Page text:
PRIEST is the story of the Roman Catholic Church as evil
personified and of a gay priest who likes being a priest, but is
trapped by the Church's restriction against gays. The people in it all
suffer from major depression and ultimately the theme is their
unfulfilled quest to break the chains of their miserable lives. I keep
thinking to myself as I watched it, this is all hogwash, but it is so
well crafted, I am glad I came to see it.
From the get go, the movie hits you over the head with its
anti-religious theme. It starts with an older priest, Father Ellerton
(James Ellis), who looks like a wino, carrying a huge crucifix,
battering ram style. He hates his bishop (Rio Fanning) for sacking
him, so he is going to break out the stained glass window the bishop is
standing in front of. Later this same bishop wishes the gay priest
dead and in general seems to be playing the role of the devil.
The new priest, Father Greg (Linus Roache), arrives to replace
Father Ellerton. When Father Greg first walks in, the other priest in
the parish, Father Matthew (Tom Wilkinson), is lecturing his
congregation. The sermon sounds rather reminiscent of a Socialist
Workers speech. This irritates the much more traditional Father Greg.
He tells Father Matthew to stick to religion and leave the politics
Father Matthew, as does everyone in the movie, has some major
problems to deal with. At the rectory he has a live in girlfriend,
Maria Kerrigan (Cathy Tyson), he is sleeping with. Father Greg
lectures him severely over this egregious sin. Father Greg explains
how it is okay since he has been done it before. Now, there is a
Soon we find that Father Greg is gay, and he falls in love with
someone he picks up in a bar, Graham (Robert Carlyle). Next we have a
father (Robert Pugh) and a daughter (Christine Tremarco) tell Father
Greg in the confession booth about their incest. He wants to help but
is bound by his oath of secrecy. He is a good person trapped in a job
which ill suites him.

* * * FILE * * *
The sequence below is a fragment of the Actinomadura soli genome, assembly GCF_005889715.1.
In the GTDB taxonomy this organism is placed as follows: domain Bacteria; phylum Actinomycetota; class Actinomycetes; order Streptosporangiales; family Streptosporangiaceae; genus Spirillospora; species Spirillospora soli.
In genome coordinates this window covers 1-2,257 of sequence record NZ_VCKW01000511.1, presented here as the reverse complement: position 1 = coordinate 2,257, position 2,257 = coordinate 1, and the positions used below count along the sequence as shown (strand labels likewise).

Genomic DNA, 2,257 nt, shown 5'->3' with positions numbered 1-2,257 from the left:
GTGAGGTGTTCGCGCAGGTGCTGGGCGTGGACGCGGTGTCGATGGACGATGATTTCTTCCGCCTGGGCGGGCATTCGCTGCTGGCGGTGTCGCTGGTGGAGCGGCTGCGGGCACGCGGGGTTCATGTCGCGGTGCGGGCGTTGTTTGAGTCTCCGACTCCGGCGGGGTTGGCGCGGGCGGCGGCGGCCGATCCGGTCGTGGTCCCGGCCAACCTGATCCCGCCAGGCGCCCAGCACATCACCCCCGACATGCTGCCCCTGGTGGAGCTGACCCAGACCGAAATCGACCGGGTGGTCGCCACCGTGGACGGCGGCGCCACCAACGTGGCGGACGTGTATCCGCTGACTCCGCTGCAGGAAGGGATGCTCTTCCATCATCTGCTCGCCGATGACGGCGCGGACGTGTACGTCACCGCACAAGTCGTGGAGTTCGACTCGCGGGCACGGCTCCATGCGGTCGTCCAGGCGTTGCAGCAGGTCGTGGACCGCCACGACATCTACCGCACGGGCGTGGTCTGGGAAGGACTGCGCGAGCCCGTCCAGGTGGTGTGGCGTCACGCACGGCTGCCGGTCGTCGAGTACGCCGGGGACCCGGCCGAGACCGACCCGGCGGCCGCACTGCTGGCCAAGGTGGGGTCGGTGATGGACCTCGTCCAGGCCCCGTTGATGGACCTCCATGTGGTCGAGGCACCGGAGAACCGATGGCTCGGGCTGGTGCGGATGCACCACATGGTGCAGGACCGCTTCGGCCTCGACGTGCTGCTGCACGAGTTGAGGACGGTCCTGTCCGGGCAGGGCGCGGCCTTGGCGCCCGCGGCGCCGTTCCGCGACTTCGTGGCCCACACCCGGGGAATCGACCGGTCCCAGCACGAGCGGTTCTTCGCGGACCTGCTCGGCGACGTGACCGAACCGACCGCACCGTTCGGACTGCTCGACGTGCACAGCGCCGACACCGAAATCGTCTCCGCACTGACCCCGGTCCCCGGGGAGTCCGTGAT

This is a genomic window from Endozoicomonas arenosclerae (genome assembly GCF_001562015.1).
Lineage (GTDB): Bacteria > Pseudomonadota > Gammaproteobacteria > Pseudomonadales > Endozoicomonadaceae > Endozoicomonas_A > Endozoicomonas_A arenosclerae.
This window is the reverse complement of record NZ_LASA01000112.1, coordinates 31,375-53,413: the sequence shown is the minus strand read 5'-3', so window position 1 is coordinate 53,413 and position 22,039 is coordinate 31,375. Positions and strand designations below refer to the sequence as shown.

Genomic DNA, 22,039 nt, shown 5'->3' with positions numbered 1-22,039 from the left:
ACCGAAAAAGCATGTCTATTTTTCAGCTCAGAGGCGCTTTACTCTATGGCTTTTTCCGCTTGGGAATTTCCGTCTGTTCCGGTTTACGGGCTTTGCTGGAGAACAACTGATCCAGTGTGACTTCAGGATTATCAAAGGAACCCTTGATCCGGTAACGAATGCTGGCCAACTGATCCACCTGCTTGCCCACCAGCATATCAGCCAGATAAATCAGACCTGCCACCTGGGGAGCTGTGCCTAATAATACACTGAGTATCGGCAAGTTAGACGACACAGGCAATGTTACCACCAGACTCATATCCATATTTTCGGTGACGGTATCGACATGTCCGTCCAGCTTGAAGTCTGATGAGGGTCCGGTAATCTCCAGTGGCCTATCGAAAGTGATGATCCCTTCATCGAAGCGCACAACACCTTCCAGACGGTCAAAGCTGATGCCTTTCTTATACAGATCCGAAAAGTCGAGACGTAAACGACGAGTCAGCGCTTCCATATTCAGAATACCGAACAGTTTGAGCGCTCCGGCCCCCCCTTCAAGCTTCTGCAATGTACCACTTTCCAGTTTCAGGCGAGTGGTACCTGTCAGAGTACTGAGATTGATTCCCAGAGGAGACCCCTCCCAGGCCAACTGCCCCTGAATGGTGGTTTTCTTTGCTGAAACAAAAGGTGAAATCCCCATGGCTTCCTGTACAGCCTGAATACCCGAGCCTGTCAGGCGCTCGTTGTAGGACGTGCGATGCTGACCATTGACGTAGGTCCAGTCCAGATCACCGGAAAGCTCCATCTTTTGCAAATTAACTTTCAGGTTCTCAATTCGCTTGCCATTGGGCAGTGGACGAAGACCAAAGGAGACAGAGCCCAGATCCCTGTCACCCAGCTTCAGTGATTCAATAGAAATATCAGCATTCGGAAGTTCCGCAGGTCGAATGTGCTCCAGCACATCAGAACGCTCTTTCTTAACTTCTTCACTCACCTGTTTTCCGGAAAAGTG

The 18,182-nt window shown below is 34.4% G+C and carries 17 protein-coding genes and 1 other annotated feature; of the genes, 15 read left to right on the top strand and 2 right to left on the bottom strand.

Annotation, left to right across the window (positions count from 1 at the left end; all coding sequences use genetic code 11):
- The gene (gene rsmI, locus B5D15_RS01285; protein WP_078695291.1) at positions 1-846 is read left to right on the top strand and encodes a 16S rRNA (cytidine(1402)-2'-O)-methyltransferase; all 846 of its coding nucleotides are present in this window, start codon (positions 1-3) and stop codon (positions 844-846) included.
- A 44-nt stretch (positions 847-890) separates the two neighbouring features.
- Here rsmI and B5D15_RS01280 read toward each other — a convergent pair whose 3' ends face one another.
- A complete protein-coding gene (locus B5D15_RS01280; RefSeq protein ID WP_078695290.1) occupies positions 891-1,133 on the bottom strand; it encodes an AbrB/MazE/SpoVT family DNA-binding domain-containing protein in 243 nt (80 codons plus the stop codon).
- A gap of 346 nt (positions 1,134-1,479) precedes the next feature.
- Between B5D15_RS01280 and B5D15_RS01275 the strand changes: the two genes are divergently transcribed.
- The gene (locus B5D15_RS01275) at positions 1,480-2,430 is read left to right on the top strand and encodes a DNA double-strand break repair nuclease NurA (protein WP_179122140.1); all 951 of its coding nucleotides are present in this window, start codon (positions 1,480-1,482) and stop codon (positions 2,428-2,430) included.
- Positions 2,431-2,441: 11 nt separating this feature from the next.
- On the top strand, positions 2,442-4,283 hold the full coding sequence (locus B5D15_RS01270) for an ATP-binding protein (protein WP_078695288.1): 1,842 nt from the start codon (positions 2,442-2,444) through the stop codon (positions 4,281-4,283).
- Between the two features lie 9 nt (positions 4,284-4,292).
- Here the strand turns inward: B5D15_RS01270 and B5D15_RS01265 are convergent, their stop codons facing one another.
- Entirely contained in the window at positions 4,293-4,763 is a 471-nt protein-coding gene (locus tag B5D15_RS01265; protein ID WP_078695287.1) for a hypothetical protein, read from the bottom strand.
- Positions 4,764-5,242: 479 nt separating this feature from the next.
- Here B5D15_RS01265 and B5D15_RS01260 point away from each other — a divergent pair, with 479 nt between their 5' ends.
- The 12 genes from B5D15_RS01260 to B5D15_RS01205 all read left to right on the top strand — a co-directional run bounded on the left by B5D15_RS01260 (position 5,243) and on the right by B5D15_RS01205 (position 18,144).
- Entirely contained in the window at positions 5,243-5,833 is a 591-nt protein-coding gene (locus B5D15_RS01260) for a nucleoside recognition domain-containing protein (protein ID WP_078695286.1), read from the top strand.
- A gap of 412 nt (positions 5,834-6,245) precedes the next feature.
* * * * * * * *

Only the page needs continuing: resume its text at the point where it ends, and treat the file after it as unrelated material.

All of the above is merely the setup for this complex picture.
There are numerous characters each with their own anguish to share with
us. The one message that come across loud and clear is that the church
is to blame for much of the misery in the world. At one point, Father
Greg starts screaming at a crucifix and telling Jesus what a lousy job
he is doing.
Although the plot is 180 degrees from my personal beliefs, I
thought the director (Antonia Bird) and the writer (Jimmy McGovern)
fashioned an extremely compelling and thought provoking movie. The
movie was carefully cast. The acting was good, and the part by Linus
Roache was outstanding. He was able to convey a wide emotional range
by just his pensive set of looks. His speech was careful and
controlled except the yelling scene mentioned above.
The cinematography (Fred Tammes) was dark and gray. It added to
the movie and never overpowered it. He was especially adept at the
extreme close up shots of which there are many. It was filmed in poor
neighborhoods in Liverpool and Manchester which fit the script well.
My only major problem with the show, other than ridiculous
depiction of the church, was the ending. Some will undoubtedly like
the symbolism of the ending. For me, it was too overblown and
manipulative. On the other hand, I found myself, while I was watching
PRIEST, wondering how they would try to end such a strange show. I had
no good ideas then, and I have no suggestions now.
Copyright © 1995 Steve Rhodes